I regularly want to write a book of tips on living well. It would contain some entertaining tidbits, lots of pleasures to be found in small details, and humorous stories about how much my life improved once I stopped drinking sparkling wine only for named occasions and started making occasions to drink it. I swear the book wouldn't be nauseating.
I'm reading one such book at the moment: Alexandra Stoddard's Living a Beautiful Life (1986) which I received as a birthday present. And it is nauseating, when it's not being right on, charming, out-dated or insightful.
Stoddard is a interior decorator who emphasizes arranging one's life around where one actually spends time [e.g. spend effort arranging the kitchen and bathroom comfortably before decorating an unused living room] (right on), treating everyday tasks into sensory stimulating rituals (with suggestions that are sometimes insightful), surrounding oneself with books and flowers (charming, and, in my book, right on), and making sure that one's phone cord is long enough to reach the kitchen sink (outdated). She also suggests one "save old, worn-out white gloves and wear them as silver-polishing mitts" (Whaaa? Not from the universe I inhabit)*.
Living a Beautiful Life reminds me of the futility of my (never-to-be-written) book. Living well in the details is personal. I love making rose petal and violet ice cubes. Stoddard must love the scent of burning orange, based on her repeated suggestion of throwing orange peels into a roaring fire. Both of our ideas have limited applicability. While I think that hanging clothes outside to dry is a pleasant (and money and environment-saving) task, I can see readers bristling, "Like anyone has time for that," the way that I bristled about Stoddards daily "puttering" and "clipping" rituals.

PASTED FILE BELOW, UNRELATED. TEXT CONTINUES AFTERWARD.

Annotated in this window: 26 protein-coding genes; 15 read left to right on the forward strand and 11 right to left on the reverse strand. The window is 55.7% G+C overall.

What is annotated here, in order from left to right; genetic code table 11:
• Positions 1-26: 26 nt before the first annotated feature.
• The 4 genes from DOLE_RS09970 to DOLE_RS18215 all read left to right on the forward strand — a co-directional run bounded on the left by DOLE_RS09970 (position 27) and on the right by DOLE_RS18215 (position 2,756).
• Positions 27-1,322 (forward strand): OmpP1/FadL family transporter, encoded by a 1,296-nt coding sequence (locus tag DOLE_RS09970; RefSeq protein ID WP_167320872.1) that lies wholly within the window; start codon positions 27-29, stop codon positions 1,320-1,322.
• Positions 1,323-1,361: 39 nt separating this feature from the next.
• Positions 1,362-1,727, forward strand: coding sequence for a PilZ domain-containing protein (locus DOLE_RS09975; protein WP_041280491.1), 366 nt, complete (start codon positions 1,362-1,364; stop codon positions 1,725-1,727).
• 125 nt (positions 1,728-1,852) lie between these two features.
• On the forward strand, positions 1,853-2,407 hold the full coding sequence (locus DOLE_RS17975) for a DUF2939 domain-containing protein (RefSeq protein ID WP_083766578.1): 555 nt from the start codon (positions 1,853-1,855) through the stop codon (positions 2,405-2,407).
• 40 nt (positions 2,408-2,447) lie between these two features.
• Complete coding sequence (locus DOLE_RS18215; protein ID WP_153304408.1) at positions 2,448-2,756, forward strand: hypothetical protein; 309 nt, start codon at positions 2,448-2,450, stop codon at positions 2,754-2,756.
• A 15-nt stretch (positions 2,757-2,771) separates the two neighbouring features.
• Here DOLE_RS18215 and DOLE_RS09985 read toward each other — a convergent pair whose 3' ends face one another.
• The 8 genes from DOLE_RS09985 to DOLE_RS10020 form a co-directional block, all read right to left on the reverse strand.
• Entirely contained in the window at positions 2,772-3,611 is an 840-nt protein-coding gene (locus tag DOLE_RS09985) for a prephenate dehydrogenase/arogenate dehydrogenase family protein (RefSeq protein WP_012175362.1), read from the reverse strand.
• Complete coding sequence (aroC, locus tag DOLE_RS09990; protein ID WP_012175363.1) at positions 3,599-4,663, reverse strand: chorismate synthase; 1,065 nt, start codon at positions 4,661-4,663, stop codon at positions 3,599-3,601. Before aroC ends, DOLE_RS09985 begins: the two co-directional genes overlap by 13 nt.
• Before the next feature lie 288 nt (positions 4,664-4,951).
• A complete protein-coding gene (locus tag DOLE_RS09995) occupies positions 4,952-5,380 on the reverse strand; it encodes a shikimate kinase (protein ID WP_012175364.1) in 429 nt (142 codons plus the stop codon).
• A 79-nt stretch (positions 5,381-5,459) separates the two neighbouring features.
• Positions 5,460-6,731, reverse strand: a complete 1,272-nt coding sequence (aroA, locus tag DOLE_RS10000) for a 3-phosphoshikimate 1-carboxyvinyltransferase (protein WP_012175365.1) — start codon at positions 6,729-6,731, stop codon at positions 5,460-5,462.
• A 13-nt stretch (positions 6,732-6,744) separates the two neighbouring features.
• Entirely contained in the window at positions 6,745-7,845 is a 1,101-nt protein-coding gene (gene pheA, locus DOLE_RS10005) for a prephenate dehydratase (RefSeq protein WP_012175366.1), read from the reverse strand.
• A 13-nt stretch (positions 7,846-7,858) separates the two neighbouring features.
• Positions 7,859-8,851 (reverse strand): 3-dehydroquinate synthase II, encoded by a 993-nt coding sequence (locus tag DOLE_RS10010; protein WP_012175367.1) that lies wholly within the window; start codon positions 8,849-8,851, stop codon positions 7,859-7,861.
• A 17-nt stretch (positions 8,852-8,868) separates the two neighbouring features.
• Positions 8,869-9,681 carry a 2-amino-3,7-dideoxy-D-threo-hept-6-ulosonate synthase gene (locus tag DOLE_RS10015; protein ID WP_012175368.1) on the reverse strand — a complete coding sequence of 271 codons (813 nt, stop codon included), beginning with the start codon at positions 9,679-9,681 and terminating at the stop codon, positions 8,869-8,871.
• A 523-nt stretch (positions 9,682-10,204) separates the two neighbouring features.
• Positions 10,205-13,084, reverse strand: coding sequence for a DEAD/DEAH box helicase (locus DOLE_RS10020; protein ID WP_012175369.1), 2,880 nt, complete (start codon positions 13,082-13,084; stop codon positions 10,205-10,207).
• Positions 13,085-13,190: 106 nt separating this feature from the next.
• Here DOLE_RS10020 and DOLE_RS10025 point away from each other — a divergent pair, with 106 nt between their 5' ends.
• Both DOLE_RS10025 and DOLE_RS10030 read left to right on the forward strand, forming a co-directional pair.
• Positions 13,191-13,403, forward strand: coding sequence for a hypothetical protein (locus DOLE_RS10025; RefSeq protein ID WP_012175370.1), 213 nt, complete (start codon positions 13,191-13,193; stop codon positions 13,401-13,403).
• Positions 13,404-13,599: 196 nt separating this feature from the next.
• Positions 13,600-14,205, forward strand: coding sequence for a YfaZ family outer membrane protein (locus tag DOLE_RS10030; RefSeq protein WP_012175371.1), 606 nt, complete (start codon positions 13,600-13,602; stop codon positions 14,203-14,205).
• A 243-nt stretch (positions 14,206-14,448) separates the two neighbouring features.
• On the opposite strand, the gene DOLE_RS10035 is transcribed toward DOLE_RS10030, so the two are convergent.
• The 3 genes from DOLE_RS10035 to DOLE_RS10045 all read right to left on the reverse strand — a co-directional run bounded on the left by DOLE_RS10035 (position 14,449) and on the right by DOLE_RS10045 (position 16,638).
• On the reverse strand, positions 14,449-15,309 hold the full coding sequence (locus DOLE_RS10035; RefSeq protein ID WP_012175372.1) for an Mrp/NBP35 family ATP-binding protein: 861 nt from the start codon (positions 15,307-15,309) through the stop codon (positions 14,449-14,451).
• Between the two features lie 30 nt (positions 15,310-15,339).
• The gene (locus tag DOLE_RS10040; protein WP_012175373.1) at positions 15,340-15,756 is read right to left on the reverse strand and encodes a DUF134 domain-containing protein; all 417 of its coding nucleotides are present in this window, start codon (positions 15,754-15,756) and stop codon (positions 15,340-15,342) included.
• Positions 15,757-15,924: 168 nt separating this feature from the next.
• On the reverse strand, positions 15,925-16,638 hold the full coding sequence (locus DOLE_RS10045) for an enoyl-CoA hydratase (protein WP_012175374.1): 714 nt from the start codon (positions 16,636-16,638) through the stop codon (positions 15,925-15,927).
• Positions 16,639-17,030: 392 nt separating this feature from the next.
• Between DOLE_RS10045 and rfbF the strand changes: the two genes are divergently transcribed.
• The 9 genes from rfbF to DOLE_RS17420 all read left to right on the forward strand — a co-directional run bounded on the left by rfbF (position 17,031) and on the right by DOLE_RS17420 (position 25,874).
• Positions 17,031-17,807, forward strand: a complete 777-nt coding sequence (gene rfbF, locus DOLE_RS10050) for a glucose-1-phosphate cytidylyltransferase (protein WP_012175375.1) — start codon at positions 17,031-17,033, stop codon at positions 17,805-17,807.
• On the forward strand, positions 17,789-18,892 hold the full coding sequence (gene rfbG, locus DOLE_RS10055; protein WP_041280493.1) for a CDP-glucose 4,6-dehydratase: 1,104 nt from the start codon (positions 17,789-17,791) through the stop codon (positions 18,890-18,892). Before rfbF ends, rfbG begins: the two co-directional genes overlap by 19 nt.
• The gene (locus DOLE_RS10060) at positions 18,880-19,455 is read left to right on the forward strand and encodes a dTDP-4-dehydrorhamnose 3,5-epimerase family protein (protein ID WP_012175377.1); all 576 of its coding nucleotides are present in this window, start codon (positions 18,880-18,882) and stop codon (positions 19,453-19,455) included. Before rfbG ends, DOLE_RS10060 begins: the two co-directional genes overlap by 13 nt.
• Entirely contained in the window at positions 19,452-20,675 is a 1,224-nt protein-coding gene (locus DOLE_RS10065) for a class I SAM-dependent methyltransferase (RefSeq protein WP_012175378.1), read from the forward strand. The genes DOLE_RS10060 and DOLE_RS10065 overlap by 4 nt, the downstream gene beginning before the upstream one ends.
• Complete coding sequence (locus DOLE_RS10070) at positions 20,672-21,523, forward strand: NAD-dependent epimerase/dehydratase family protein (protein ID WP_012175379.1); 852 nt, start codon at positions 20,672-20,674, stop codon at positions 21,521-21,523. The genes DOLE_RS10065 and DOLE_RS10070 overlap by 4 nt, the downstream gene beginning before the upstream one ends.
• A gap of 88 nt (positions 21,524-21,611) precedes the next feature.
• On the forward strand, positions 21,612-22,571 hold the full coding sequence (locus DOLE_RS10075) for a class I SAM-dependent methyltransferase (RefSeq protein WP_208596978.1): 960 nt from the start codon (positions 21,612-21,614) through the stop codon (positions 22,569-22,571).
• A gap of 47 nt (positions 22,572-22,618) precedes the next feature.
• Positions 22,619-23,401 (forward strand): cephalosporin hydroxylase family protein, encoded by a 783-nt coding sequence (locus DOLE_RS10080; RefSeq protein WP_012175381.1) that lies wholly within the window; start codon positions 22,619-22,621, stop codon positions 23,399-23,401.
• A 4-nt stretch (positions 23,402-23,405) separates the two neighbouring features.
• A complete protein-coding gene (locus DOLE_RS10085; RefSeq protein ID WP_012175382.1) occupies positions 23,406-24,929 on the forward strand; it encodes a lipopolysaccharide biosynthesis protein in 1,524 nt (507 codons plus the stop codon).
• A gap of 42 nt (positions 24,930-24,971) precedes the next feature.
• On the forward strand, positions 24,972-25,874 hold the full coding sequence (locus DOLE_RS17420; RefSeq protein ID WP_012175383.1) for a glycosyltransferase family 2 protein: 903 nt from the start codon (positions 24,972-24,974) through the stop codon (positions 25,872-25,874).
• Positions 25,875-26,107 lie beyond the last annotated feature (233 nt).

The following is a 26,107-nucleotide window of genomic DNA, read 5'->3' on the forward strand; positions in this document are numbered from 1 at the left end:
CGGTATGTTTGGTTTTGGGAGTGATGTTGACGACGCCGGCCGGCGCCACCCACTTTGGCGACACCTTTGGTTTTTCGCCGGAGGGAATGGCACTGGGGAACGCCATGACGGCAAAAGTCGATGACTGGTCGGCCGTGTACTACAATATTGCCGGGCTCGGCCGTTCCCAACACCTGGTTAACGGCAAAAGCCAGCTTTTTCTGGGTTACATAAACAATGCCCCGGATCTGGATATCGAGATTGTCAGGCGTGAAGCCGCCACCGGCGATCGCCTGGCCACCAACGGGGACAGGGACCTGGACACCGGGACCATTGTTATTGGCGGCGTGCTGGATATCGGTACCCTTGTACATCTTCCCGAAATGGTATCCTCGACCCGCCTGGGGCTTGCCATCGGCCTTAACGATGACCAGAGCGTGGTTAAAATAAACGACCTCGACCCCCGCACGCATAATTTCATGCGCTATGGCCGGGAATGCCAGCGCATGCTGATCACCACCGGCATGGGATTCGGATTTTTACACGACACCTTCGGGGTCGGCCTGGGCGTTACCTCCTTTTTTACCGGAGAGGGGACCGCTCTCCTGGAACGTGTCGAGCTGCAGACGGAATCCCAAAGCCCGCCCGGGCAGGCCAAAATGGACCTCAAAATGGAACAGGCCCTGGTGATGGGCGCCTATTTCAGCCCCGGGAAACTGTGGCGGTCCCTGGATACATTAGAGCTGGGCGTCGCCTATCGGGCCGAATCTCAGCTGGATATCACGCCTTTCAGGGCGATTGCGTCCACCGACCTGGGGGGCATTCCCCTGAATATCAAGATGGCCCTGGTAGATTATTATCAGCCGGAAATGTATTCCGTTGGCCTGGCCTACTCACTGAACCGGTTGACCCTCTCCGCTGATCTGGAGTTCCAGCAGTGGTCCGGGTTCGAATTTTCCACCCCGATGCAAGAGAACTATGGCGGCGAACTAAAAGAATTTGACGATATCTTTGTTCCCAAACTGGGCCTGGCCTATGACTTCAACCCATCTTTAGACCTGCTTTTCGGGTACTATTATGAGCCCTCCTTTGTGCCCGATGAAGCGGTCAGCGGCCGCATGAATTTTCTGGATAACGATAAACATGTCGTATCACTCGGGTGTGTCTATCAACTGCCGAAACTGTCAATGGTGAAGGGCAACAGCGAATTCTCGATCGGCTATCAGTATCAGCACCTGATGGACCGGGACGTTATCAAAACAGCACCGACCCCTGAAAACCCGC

I have a good friend with a lab job. The gloves in her lab are purple. They make her smile when she puts them on, and she puts them on every day.
That's really all that needs to be said in such a book. Find little things that make you smile. Do them regularly. Notice them and smile.
Find your own purple nitrile gloves.
If that doesn't work, use them for polishing the silver.
*Alexandra Stoddard is still working, by the way, and that her web page calls her a "philosopher of contemporary living" doesn't do a lot to reduce "for real?" factor.